Which Comes First: The Moral, Or The Ecology?
There are chicken and egg problems. And there are tail and dog problems. The thing is, I’m not sure which of these problems I’m facing at the moment in regards to defining moral ecology.
I recently had a very fruitful, if highly critical, experience at the Philosophy of Biology at Dolphin Beach workshop. Amidst the splendour of the New South Wales south coast, and between midnight bonfires on the beach, I gave a paper on evolution and moral ecology.
The thesis was this:
The highly variegated hominin social environment of the last few million years shaped our psychology to produce a polymorphism of psychological traits that promote a range of behavioural strategies when it comes to social living.
For example, the inherent difficulties in identifying trustworthy partners for potentially risky cooperative ventures has made some people naturally more predisposed towards being trusting and others towards being suspicious.
Another example might be that some people are predisposed to be quick to anger, particularly in the face of perceived disloyalty or defection in cooperative ventures, and others are predisposed towards being more forgiving.
These predispositions promote behaviours that follow fairly predictable patterns – more trusting people engage in more cooperative ventures but expose themselves to greater risk of defection; more forgiving people maintain more social bonds by punishing less but make norm enforcement more difficult.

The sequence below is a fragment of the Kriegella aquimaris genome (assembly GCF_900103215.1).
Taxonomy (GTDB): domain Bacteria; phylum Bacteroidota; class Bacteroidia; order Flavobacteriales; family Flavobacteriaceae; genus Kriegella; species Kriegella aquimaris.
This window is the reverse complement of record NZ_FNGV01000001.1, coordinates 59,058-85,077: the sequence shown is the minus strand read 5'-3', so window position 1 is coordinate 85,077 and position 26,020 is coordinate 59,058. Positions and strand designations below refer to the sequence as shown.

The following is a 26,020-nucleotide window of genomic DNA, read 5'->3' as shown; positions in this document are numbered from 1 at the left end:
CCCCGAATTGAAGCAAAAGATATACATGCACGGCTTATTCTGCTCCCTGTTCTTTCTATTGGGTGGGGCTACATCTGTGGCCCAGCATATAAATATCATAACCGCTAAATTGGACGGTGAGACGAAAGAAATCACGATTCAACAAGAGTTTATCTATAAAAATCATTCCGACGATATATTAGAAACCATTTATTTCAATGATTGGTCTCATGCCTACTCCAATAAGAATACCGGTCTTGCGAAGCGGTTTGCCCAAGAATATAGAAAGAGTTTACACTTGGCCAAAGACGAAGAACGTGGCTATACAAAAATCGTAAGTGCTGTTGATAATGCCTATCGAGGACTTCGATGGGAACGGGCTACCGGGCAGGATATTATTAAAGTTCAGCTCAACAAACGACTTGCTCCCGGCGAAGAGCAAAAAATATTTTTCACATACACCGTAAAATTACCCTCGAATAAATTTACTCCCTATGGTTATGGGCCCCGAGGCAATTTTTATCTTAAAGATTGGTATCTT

And these patterns match what we’d expect to see when we do a strategic analysis of social behaviour, such as game theoretic analyses. These show that many social problems – such as how much one ought to trust others, or how much one ought to punish transgressors – have no single optimal answer. As such, often a pluralism of strategies within a population will most stably produce high levels of cooperation rather than the entire population pursuing the same strategy.
So, that’s my thesis: that the nature of social life placed selective pressures on our psychology producing and maintaining these polymorphisms – perhaps manifest in variation in emotional responses or variation in personality traits – that produce a pluralism of social behavioural strategies.
The Chicken and the Dog